Here’s another ballet skirt. Definitely my favorite. I like the see through quality of this one. This material is also from JoAnn.

I have a couple more knits I’ve worked on the last week to show you. I thought I had sworn off knits for a bit. But, they are good for quickly bulking up your wardrobe after a closet purge.

Posted in sewing

The Jalie 2105 Leotard (and another skirt)

I’m taking ballet twice a week now to meet my en pointe goal. And, I love it. My Thursday night class is full of women my age. Awesome. None of us can do splits and we all grunt through the stretches. Saturday class is me and a 16 year old. A very flexible 16 year old. A very flexible 16 year old with some long legs. We’ll be dancing the recital together in December. It’s quite remarkable how her knees make absolutely no popping noises in plies. It’s a funny thing. I have the mental discipline in my 30s for ballet but not the physical. She has the physical ability, but not the mental discipline. It’s really a balancing act, isn’t it?

The photo below is totally illustrative of my body type. Big sway back, protruding seat and muscular front thigh.

The reviews for the Jalie leotard on PR are all for small children. Everyone thought the legs were too high cut for a small child. I made up the pattern using wicking material from Montreal. I think the legs as drafted are too high for a ‘ballet cut’ leotard. That being said, the pattern does not profess to be a ballet leotard. My RTW leotards have a lower leg and more rear coverage. In truth, overall a high cut leg is more flattering on me, it just doesn’t feel ‘ballet’. It feels more ‘dance’.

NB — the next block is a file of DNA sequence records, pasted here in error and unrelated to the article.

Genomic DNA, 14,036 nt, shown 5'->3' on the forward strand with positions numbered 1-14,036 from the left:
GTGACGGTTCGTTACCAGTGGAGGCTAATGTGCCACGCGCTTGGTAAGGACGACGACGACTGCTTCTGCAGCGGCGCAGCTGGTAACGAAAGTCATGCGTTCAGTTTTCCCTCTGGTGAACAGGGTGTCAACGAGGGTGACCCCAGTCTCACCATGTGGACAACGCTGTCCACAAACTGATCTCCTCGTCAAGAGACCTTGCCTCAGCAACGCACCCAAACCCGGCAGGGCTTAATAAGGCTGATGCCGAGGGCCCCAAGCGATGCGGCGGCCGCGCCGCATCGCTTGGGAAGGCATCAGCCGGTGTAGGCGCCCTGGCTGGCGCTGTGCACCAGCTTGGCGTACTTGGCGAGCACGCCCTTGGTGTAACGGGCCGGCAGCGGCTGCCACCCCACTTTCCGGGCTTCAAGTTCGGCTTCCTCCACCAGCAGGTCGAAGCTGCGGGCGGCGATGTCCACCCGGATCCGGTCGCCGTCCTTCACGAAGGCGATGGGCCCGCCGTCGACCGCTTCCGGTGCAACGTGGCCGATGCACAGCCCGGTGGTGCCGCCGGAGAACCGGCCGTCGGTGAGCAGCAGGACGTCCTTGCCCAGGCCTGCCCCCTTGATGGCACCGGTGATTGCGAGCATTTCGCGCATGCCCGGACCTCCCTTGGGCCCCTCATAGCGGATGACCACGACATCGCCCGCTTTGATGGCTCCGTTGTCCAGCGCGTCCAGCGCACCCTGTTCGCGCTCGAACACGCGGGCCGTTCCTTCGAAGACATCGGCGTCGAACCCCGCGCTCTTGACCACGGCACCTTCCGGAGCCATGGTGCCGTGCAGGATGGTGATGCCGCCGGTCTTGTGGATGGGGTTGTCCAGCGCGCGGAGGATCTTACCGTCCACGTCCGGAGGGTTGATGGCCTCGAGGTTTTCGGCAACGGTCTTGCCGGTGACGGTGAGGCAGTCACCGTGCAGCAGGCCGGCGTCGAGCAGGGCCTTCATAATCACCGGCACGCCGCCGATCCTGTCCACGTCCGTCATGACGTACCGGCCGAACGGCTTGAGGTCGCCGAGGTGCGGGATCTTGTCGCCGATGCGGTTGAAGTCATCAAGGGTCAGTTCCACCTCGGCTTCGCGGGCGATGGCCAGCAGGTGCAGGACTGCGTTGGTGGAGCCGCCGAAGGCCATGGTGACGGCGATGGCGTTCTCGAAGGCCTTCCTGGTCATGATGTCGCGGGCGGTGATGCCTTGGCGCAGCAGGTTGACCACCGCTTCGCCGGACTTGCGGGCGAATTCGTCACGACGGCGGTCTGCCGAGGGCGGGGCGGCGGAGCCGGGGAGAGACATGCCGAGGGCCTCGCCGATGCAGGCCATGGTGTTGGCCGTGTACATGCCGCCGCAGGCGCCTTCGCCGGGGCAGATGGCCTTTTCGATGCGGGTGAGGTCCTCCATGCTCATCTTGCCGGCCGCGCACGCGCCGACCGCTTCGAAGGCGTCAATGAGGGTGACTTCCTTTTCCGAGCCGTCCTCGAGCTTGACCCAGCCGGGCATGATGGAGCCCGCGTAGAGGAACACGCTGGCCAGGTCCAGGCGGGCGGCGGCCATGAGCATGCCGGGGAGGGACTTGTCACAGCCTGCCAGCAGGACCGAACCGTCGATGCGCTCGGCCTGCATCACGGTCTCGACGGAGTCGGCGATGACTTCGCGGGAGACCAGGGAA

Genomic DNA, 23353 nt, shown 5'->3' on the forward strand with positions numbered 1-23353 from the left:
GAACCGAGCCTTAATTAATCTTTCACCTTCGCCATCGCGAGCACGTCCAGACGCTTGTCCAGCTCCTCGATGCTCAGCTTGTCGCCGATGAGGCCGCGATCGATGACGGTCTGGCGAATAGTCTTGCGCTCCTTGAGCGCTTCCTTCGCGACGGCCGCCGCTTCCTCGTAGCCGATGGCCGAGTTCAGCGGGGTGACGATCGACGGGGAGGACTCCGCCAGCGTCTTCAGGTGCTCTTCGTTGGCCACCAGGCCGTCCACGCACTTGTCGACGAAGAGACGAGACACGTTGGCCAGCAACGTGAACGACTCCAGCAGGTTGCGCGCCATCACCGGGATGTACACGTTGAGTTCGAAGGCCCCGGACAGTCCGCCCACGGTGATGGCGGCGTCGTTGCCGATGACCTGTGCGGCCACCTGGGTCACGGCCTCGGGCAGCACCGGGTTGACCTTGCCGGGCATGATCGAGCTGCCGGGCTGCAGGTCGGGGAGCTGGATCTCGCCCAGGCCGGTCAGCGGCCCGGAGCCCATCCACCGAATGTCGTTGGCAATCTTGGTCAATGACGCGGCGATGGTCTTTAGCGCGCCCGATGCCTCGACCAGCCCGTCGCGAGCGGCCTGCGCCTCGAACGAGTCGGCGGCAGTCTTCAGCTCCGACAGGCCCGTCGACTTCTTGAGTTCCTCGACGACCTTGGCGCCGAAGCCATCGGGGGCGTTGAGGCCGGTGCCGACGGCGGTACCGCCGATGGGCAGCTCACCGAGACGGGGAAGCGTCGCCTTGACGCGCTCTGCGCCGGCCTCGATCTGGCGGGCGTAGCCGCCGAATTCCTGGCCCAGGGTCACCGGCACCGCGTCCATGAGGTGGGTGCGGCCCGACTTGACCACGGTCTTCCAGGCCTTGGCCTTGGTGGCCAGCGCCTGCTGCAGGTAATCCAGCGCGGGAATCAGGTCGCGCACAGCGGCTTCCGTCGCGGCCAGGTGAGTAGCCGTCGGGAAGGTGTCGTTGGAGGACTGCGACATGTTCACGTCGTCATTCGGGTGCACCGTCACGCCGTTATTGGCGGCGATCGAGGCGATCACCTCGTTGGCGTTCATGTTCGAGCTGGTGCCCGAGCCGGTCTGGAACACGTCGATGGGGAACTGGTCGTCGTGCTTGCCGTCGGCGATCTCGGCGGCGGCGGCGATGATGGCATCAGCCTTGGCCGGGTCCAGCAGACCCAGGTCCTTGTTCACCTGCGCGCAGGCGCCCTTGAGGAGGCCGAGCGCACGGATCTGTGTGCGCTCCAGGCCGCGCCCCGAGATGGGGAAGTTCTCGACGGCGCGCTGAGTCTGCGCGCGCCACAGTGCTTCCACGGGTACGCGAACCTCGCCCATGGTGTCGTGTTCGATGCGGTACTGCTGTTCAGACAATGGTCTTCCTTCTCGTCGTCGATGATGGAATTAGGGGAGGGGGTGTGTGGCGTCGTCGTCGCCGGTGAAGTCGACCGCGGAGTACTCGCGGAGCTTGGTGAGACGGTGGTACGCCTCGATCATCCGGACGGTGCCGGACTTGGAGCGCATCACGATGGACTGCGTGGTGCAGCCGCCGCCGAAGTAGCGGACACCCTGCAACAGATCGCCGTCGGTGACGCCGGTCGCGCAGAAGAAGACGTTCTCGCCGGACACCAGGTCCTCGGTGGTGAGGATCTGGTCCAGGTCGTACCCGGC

This pattern also has raglan sleeves. I have since discovered I prefer sleevelees. I’m also not a huge fan of the neckline and it’s interesting that the back is much lower than the front. (Ugh. Back fat.)  I *have* to wear a sports bra or two when I work out, so I think I want a a higher back or a t-strap back to my leotard and lower in the front. I don’t want this to sound like a negative review as it’s not. It’s just not what I need for a leotard pattern. That being said, the instructions are excellent and it’s perfectly drafted.

I'm jumping and look so much like my mother I was startled

I have two Kwik Sew patterns that I hope to make up next weekend in some cotton interlock from Joann Fabric. A new leotard runs about $21 through my dance studio. Making my own is about $15. No great savings. But, they are fast and I can get them in colors I really like this way 🙂

The skirt is Jalie also and from silky something from Joanns. I wanted something a little more see-through. The skirt is around $8 to make. I still like the skirt pattern with a self drafted belt.